Above: “Orchid,” “K2,” and “Allosaurus Skeleton” (side and front views) are examples of origami that are not made from a single sheet of square paper.

me: “Why do you choose to make natural subjects more often than objects and geometric shapes?
Robert Lang: “Nature, and natural subjects, inspire an emotional response that objects don’t. When I’ve folding an animal, I’m not trying to create a photograph of the animal; I’m trying to create an emotional response in the observer that is the same response I feel when I see the actual subject. So while I’ve done plenty of geometrics and objects, the subjects I get passionate about are natural.

me: “Which designs and books by you are you most proud of and why?
Robert Lang: “The book I am most proud of is Origami Design Secrets. The part of origami that I find most satisfying is creating a new figure, and by teaching people how to design, ODS allows others to experience that same rush.”
“As far as origami designs, usually one of my most recent ones is the one I’m most proud of! At the moment, that would probably be my Barn Owl, opus 508.”

me: “In your opinion, how does origami contribute to the field of technology, mathematics, or other types of science?
Robert Lang: “There is a general contribution in that I think that origami exercises the parts of the mind that are often used in technology, mathematics, and other types of science. But it has also turned out that many origami structures have been found to be useful in technology in fields ranging from medicine to space exploration.”

me: “How does your background in science help you develop your works in origami and vice versa?
Robert Lang: “There is a principle in science, most famously expressed by Newton: ‘we stand on the shoulders of giants.’ I like to put it a little bit differently: ‘the secret to productivity is letting dead people do your work for you.’ Meaning, if you can figure out how to relate your problem to an unrelated problem that someone else has already solved, you can make use of their results to advance your own endeavor. By casting certain origami problems into mathematical form, I’ve been able to make use of existing solutions to those mathematical problems, and thus advance my origami artwork.”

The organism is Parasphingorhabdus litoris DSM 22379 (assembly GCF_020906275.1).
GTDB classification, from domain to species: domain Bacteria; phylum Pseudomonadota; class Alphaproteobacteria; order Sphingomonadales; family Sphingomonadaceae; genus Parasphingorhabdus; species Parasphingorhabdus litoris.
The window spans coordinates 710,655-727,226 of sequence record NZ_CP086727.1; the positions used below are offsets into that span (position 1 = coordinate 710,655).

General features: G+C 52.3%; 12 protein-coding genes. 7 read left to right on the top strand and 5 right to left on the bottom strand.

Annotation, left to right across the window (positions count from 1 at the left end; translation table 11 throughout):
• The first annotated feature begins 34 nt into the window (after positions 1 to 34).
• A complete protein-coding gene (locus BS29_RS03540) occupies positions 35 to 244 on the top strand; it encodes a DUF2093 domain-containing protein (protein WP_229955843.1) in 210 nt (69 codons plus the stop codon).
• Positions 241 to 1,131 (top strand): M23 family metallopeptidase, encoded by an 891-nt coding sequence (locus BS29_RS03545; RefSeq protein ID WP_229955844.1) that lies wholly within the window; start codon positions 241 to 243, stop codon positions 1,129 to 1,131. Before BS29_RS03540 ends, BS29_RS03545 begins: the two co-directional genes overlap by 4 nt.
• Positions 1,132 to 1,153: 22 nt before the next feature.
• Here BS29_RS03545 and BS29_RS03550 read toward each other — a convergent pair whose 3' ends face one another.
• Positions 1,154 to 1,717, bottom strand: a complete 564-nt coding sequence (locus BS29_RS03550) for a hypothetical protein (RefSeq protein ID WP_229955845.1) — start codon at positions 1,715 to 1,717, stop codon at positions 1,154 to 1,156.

“So in that way, science has aided my origami. Now, the reverse direction is less clear-cut; I can’t point to a specific way that origami has assisted my work on lasers and optoelectronics. However, I would say that a lifetime of visualizing complex 2-D surfaces (in origami) has been good practice for visualizing the optical fields, electronic wavefunctions, and complex functional forms that arise in theoretical laser physics. I am pretty good at mathematical analysis, but I have always visualized mathematical concepts as physical shapes and surfaces. So while origami may not have contributed directly to my work in those fields, it kept my primary instrument well-exercised.”

me: “Is it common within the field of origami to have an extensive science background? If not, do you feel that it puts you in an advantage?
Robert Lang: “There are other scientists in origami, to be sure: Brian Chan, one of the rising stars of American folding, is a mechanical engineering graduate student at MIT, for example. But internationally, most well-known origami artists are not scientists. In fact, perhaps not surprisingly, given origami’s growing status as an art, many of them are trained as general artists. As origami gains respectability within the wider artistic community, I would expect that more and more origami artists will come to origami with a mainstream art background.”
“For myself, though, my scientific training and approach has allowed me to accomplish artistic goals that I could not have accomplished otherwise. This is not to say that others couldn’t accomplish the same thing without science: just that, given my own mix of talents and limitations, my scientific talents have enabled me in some cases to overcome certain artistic limitations.”

Thanks to Robert Lang for sharing his thoughts and artworks. His website can be viewed at Here are a few more of my favorites (they can all be found on his website):


One Response to “Interview–Robert J. Lang”

  1. […] Full interview […]